Summary of Women’s Economic Opportunity 2012

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Women’s Economic Opportunity 2012 summary
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The search for the next big idea in economic growth often overlooks women. Even in countries renowned for economic success, such as Germany, politics often focus more on women’s traditional role in the family than on maximizing their freedom and productivity so they can develop their economic potential. While the Economist Intelligence Unit’s biannual Women’s Economic Opportunity Index may be thin on details from the 128 nations surveyed, getAbstract recommends its clear, smart analysis of global policies and practices related to women in the workforce and the economic trends affecting them.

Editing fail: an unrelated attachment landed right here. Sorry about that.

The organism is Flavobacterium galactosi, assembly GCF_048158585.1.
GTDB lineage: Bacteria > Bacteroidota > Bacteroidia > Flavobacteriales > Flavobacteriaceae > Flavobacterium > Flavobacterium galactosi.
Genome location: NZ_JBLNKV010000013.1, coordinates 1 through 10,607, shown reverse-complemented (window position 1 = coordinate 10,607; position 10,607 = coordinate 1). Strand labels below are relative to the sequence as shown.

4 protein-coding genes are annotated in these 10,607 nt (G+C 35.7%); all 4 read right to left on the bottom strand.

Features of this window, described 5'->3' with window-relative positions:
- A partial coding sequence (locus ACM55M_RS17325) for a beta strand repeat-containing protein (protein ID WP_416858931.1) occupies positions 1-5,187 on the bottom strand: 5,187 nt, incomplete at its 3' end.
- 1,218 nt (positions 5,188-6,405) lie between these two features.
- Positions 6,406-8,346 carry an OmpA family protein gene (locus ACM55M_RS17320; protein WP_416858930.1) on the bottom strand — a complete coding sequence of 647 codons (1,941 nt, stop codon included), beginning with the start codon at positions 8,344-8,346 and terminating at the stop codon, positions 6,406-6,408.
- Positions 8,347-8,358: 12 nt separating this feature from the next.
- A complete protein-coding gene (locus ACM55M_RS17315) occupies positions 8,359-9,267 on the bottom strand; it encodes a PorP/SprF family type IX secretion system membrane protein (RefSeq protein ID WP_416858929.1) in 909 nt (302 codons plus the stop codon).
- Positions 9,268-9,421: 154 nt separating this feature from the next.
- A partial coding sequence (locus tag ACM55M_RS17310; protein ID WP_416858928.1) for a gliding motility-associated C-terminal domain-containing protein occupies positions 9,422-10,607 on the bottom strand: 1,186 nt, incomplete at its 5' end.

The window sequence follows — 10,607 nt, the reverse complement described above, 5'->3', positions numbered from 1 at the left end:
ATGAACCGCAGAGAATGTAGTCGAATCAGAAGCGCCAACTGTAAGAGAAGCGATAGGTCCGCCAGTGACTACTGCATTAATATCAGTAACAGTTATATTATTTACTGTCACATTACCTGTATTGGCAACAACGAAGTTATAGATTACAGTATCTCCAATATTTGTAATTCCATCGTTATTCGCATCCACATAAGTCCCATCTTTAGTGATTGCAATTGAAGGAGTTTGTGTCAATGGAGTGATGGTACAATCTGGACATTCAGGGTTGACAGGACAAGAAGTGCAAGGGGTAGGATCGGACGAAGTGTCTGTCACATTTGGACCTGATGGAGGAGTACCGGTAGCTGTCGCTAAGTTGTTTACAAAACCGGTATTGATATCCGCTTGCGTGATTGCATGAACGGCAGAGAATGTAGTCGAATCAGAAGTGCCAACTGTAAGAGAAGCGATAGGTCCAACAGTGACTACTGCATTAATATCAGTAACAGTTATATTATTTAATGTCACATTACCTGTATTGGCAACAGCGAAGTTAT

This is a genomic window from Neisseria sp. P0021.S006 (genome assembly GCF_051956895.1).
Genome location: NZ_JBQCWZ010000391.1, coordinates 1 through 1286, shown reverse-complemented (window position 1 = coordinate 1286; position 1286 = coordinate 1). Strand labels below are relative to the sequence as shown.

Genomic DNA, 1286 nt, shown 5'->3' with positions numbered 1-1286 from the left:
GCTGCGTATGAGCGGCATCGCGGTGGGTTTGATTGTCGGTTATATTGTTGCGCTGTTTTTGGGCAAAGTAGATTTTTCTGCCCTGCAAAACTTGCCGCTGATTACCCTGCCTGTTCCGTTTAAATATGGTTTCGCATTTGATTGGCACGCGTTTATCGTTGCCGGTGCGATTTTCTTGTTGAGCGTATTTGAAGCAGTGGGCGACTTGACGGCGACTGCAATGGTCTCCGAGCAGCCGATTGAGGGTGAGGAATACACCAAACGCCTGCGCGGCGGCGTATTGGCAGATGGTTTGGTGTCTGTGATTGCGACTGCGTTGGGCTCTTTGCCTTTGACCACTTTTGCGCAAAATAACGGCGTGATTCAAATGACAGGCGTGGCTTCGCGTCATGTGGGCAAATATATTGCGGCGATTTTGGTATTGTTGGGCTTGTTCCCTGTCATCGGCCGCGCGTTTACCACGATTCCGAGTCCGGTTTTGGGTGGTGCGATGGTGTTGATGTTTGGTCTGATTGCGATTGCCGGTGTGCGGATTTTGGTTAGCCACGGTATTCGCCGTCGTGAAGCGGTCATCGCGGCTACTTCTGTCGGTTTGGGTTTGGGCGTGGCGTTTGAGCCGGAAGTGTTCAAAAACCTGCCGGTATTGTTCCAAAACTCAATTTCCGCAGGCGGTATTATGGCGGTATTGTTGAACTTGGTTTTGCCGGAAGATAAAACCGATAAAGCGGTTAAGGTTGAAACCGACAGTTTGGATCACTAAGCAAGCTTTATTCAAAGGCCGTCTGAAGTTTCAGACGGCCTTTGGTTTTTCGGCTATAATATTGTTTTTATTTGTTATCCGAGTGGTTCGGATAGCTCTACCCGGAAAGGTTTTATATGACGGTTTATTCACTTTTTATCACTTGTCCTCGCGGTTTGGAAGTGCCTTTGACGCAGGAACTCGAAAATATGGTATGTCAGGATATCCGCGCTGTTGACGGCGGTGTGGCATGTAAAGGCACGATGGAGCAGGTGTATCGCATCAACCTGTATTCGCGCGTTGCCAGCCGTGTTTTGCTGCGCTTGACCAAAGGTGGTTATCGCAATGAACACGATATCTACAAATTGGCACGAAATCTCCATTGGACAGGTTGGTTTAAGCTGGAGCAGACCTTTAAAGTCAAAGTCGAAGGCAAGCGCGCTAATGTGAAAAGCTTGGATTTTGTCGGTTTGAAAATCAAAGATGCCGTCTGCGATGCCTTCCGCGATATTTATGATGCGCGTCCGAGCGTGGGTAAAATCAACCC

About the Author

The Economist Intelligence Unit is an independent research and analytics organization that offers forecasting and advisory services.

 

Summary

In the developed world, women’s entry into the workforce during the 20th century helped drive economic growth. It represented a quarter of Europe’s gross domestic product growth since 1995. In the United States, a growing workforce (due to the baby boom and the inclusion of women in the labor force) led to an average annual GDP increase of 1.7% between 1948 and 2001. Nearly 50% of all women in the developing world are not active in the formal economy. The untapped potential of 1.5 billion women worldwide is a major source of future growth. Thus, developing nations should...


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